A CCD camera captures light coming from the dots and from the wire. The camera qualities, the optical properties of the dot, the careful positioning of the dot, and the shape and purity of the nanowire combine to provide an image of the electric field intensity of the nanowire with 12-nm accuracy. The intensity map shows that the input red light from the quantum dot (wavelength of 620 nm) has effectively been transformed into a plasmonic wavelength of 320 nm.

Chad Ropp is a graduate student working on the project and the lead author on the paper. "Plasmonic maps have been resolved before, but the quantum mechanical interactions with a single emitter have not, and not with this degree of accuracy," said Ropp.

POSSIBLE APPLICATIONS

In an actual device, the quantum dot could be replaced by a bio-particle which could be identified through the nanowire's observed effect on particle's emissions. Or the dot-wire duo could be combined in various configurations as plasmonic equivalents of electronic circuit components. Other uses for this kind of nanowire setup might exploit the high energy density in the plasmonic state to support nonlinear effects. This could enable the nanowire-dot combination to operate as an optical transistor.

"Nanoscale imaging and spontaneous emission control with a single nano-positioned quantum dot," Chad Ropp, Zachary Cummins, Sanghee Nah, John T. Fourkas, Benjamin Shapiro, Edo Waks, Nature Communications, paper published online 5 February 2013. Chad Ropp, , 301-405-5010

####

About Joint Quantum Institute
The Joint Quantum Institute is operated jointly by the National Institute of Standards and Technology in Gaithersburg, MD and the University of Maryland in College Park.

For more information, please click here

Contacts:
Phillip F. Schewe

301-405-0989

Copyright © Joint Quantum Institute

If you have a comment, please Contact us.

Issuers of news releases, not 7th Wave, Inc. or Nanotechnology Now, are solely responsible for the accuracy of the content.

Bookmark:
Delicious Digg Newsvine Google Yahoo Reddit Magnoliacom Furl Facebook

Related News Press

News and information

Prototype 'nanoneedles' generate new blood vessels in mice: Scientists have developed tiny 'nanoneedles' that have successfully prompted parts of the body to generate new blood vessels, in a trial in mice March 31st, 2015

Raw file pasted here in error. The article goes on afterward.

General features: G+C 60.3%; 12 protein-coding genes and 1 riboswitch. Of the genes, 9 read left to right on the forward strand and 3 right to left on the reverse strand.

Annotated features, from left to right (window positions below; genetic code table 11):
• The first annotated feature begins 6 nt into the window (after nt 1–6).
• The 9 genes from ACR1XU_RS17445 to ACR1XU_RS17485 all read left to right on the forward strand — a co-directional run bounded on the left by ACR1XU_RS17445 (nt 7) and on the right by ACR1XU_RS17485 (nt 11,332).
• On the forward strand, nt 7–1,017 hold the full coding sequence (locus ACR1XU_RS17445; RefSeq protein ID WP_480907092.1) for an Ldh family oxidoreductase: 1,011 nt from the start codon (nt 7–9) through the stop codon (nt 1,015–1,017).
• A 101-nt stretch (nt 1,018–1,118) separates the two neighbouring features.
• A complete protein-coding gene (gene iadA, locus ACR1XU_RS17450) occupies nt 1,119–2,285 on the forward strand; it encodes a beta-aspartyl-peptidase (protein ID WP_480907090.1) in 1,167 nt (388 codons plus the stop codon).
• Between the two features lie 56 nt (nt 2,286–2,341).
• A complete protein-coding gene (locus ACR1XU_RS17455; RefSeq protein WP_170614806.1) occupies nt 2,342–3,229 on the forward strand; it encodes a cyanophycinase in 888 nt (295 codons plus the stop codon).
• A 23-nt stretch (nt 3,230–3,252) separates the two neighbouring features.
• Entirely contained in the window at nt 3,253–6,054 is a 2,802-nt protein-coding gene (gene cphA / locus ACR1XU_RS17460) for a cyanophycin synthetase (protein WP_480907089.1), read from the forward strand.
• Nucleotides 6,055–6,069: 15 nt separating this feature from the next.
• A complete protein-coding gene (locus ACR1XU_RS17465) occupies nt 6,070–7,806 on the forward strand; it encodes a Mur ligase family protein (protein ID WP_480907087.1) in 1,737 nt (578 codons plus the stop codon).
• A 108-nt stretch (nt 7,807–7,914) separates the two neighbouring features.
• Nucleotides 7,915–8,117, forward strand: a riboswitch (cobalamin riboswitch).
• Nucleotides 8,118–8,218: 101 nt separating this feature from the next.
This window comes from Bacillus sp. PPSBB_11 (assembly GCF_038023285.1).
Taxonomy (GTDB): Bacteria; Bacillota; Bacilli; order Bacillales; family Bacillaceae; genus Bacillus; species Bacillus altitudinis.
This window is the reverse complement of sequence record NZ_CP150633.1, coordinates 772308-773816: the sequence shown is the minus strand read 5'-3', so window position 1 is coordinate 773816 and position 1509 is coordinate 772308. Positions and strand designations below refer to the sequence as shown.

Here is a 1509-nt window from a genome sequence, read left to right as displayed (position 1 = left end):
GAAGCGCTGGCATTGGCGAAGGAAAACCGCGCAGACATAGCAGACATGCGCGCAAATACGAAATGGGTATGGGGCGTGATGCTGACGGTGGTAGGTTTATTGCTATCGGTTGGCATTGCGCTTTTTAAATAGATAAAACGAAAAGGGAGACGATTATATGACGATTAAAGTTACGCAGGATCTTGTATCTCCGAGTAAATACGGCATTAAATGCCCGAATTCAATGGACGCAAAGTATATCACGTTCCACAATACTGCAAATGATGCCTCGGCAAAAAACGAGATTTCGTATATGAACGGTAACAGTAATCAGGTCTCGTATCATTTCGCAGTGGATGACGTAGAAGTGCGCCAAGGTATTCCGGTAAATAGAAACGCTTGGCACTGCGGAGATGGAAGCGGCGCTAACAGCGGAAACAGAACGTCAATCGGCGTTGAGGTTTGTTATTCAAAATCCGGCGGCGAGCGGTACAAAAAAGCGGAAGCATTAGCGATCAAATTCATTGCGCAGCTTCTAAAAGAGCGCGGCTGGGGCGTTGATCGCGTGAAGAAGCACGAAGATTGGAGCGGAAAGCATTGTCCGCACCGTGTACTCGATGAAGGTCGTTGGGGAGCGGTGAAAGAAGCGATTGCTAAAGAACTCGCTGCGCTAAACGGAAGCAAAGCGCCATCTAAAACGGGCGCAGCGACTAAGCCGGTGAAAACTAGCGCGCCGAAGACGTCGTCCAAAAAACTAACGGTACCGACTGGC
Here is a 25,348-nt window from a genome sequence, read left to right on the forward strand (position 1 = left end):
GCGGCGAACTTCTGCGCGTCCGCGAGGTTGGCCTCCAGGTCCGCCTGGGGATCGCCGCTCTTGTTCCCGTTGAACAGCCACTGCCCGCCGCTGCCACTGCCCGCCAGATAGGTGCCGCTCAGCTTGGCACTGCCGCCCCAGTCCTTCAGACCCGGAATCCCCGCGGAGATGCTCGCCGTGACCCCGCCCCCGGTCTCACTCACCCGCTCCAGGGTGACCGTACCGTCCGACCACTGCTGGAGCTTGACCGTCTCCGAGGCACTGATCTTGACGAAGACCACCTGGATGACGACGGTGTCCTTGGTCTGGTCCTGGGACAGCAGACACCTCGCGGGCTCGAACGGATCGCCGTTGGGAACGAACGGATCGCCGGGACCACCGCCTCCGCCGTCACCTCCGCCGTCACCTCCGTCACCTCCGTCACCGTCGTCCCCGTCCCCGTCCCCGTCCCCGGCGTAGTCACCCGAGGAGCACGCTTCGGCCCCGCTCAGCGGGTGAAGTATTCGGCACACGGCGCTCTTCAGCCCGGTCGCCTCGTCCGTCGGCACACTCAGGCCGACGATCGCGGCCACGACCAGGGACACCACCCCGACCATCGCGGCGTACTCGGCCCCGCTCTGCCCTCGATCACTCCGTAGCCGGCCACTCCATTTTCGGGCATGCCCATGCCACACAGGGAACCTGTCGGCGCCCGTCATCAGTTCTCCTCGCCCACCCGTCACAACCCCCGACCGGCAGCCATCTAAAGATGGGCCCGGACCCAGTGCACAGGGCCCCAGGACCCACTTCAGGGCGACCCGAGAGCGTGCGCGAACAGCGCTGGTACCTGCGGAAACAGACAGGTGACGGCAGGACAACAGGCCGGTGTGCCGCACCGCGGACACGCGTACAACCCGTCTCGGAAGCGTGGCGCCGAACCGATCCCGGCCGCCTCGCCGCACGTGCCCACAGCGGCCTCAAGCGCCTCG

Super sensitive measurement of magnetic fields March 31st, 2015

Nanomedicine pioneer Mauro Ferrari at ETH Zurich March 31st, 2015

From tobacco to cyberwood March 31st, 2015

Laboratories

Using magnetic fields to understand high-temperature superconductivity: Los Alamos explores experimental path to potential 'next theory of superconductivity' March 27th, 2015

ORNL-led team demonstrates desalination with nanoporous graphene membrane March 25th, 2015

Los Alamos Offers New Insights Into Radiation Damage Evolution: TUnderstanding defects in materials aids in performance predictions March 18th, 2015

Microfluidics/Nanofluidics

Square ice filling for a graphene sandwich March 26th, 2015

Dolomite’s microfluidics technology ideal for B cell encapsulation March 24th, 2015

Govt.-Legislation/Regulation/Funding/Policy

SUNY Poly CNSE and Title Sponsor SEFCU Name Capital Region Teams Advancing to the Final Round of the 2015 New York Business Plan Competition March 30th, 2015

Princess Margaret scientists convert microbubbles to nanoparticles: Harnessing light to advance tumor imaging, provide platform for targeted treatment March 30th, 2015

Nanoscale worms provide new route to nano-necklace structures March 29th, 2015

Designer's toolkit for dynamic DNA nanomachines: Arm-waving nanorobot signals new flexibility in DNA origami March 27th, 2015

Chip Technology

Next important step toward quantum computer: Scientists at the University of Bonn have succeeded in linking 2 different quantum systems March 30th, 2015

State-of-the-art online system unveiled to pinpoint metrology software accuracy March 27th, 2015

SUNY POLY CNSE to Host First Ever Northeast Semi Supply Conference (NESCO) Conference Will Connect New and Emerging Innovators in the Northeastern US and Canada with Industry Leaders and Strategic Investors to Discuss Future Growth Opportunities in NYS March 25th, 2015